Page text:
Woven City: A $10 billion Toyota Project

Picture yourself in 2040. Living in a smart home. In a smart city, at the base of Mount Fuji. You’re feeling hungry when you hear the bell ring. Moments later, a food delivery vehicle enters your living room via the basement elevator. As the humanoid waiters dish out the plates, your IoT-embedded clothing shrilly beeps out. Non-observance Warning! Too much calories detected! Meh, let’s just ignore the diabetic signals.

With your belly now filled, you dismiss the drone as it joins the underground network of mail carriers and delivery vans. Then your house sternly speaks “You haven’t gone outside today.” Alrighty AI. If only your tenancy agreement allowed for powering off internal surveillance. Or health monitoring as the government puts it.

Opening the front door, you greet the unmanned waste management compactor. It’s disturbingly marvellous how efficient the municipality has become. Even small things like detecting when your solar-powered garbage can’s full. Not only have operational overheads drastically fallen, crime rates have dropped to virtually zero. All thanks to nondescript lamppost sensors tracking energy use, temperature, sound, pollution, and facial recognition data.

Grudgingly, you step into your hydrogen-powered self-driving sedan. No need to input directions – your house assistant has already sent through mapping data of the nearest greenery. Not like the park is miles away; there’s one situated every three blocks. But transport is seamless since traffic congestion is a thing of the past. And so is walking (urgh).


Embedding IoT In A Smart City

Differential Privacy

In contrast to the slightly Orwellian future depicted above, many smart city depictions in urban studies confront privacy concerns first. And in all fairness to Toyota, Woven City will be “one where residents can bring human connectivity to the forefront”. Internet of Things (IoT) technology will facilitate this connection.

Yet how can we effectively abate the dystopian fears of authoritarian administration? Or tackle AI-driven racial profiling for social segregation? Or perhaps cyber-hackings that leave us vulnerable to power outages – or worse! Although my short story embellishes negative aspects of IoT-driven governance, contingencies for these horrors must be baked into smart planning.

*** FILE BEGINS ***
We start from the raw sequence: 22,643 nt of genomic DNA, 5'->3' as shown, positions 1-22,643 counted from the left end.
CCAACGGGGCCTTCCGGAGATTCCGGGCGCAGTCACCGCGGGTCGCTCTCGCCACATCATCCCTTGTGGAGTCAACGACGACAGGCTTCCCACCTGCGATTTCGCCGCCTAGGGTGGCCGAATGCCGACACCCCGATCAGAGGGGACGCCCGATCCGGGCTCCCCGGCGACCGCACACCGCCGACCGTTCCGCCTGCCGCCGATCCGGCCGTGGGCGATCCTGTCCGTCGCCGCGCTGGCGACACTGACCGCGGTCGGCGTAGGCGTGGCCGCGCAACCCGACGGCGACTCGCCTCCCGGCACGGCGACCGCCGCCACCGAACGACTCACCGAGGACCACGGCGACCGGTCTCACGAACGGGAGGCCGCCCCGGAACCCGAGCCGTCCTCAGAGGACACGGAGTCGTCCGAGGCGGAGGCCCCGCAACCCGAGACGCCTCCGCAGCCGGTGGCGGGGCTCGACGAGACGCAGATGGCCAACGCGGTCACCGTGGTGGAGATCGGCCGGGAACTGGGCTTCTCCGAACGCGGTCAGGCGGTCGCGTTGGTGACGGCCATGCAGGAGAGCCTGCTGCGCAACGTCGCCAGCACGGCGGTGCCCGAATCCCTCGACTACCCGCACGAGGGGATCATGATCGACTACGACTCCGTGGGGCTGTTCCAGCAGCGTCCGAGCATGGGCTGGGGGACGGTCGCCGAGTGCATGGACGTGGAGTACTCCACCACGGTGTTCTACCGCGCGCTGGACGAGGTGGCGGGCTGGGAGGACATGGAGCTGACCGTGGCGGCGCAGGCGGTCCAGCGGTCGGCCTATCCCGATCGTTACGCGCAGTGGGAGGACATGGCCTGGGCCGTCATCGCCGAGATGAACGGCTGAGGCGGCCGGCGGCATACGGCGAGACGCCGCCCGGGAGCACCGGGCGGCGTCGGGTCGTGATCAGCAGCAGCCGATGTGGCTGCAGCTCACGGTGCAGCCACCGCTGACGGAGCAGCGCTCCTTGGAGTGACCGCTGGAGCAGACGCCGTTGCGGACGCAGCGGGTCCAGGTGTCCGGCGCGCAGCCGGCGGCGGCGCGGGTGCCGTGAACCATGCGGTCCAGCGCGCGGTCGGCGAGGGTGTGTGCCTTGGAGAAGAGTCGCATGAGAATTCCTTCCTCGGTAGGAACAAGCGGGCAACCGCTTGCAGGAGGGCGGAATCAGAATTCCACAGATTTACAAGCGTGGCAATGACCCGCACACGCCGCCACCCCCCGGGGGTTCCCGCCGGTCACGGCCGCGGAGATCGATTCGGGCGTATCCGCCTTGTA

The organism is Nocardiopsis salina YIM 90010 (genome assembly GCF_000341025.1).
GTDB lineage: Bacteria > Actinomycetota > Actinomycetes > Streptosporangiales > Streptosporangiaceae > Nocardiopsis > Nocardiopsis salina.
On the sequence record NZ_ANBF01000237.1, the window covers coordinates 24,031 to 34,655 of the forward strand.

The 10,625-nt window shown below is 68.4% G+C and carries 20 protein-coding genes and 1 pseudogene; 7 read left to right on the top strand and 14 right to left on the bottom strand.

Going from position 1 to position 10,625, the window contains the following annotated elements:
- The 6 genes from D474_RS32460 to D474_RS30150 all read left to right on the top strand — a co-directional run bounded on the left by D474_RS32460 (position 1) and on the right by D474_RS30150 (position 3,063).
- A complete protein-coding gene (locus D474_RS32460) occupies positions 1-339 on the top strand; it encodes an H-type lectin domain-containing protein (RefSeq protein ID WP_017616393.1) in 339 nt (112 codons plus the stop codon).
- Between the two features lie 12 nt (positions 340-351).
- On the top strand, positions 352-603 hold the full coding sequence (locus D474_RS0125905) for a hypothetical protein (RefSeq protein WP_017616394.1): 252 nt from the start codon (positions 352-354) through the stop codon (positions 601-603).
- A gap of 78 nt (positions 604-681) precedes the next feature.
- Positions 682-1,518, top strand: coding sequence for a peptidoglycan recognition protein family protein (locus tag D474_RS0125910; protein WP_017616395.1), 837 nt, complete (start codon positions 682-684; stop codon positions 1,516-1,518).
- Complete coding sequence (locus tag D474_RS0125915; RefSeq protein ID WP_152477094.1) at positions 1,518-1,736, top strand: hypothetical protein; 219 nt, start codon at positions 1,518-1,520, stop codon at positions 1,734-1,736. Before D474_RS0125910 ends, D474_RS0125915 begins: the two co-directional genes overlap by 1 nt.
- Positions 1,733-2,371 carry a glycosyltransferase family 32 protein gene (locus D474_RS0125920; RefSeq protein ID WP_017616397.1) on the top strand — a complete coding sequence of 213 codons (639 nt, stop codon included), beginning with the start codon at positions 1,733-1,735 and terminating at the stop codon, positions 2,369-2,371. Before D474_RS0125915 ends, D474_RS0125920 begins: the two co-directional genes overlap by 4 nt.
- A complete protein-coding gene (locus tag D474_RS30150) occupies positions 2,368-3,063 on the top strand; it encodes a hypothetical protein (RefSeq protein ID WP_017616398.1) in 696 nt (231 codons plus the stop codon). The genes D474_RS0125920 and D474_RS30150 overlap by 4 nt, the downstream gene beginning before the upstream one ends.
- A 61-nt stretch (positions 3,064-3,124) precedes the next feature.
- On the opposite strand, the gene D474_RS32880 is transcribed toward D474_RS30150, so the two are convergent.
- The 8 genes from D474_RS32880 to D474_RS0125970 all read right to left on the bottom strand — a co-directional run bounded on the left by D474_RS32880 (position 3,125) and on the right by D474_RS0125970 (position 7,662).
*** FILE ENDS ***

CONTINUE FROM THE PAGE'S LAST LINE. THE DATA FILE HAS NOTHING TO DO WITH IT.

But heavy legislations being slapped onto facial recognition software for instance are only temporary fixes. Hence in order to curb paranoia, differential privacy algorithms are being developed. They are finetuned to intelligently remove identifiable information, so only actionable parts of the collected data are stored.

Eco-friendly Business

In several countries, emissions trading schemes cap the level of greenhouse gases released in energy-intensive private sectors. In turn, this incentivises firms to structure eco-friendly pipelines. They therefore aim to buy as few emissions permits as possible.

Can we apply a similar scheme to address negative externalities at the town level? Water usage, sewage and noise pollution are examples of highly variable costs. With a fast, connected network in place however, smart city management data becomes abundant. And accurate. IoTs can thus hook up economic activities to a real-time market for dynamic environmental asset classes.


Computer Simulations For Smart Planning

Dr Cheong Koon gave her TEDx talk in 2015 from the perspective of an urban planner. As Singapore’s Head of Housing and Development Board, she oversaw roadmaps for 1 million smart housing designs in 23 towns.

“First thing I do? Collect all the data about the town. Buildings. Roads. Parks for example. And so with this information, I can build a 3D map of Singapore. I can do a computer model. It simulates windflow through the town.

“We adjusted the buildings. Then we moved the parks around. Then, we saw the windflow improved. In the tropics, we love the wind!”

windflow simulation

Windflow analysis is vital to capitalise on “natural ventilation to minimise use of air conditioning.”

Dr Koon further touted the power of computer simulations extensively used during the formulation of Punggol Northshore seafront designs. Notably, shadow analysis helped architects “decide where to put the park, outdoor dining areas, and plazas.”

“I like to put playgrounds in the shade. So children can be out the whole day! The computer can also tell you the solar irradiance in the town. Basically how much sun actually falls on the surfaces of the town and buildings. For example where there’s moderate sunshine, I can put roof gardens there. And when there’s a lot of sunshine? That’s where I put my solar panels.”


Not So Smart After All?

Building a smart city is not a technical issue. Yet most of the proposed initiatives focus on flashy technology in lieu of the people who will inevitably use them.

“The smart city I want to live in is one where we can democratitise this data. So we can make these hard decisions,” says Phil James, Professor of Urban Data at University of Newcastle. “We have to make our decisions about climate change. About air quality. And social inequality. And if we can produce the political and social will to do that through data? Then I think that’s a glittering prize worth fighting for.”



[ Stay tuned for Part 2 of our Smart City series. We will spotlight successful implementations as of this writing. ]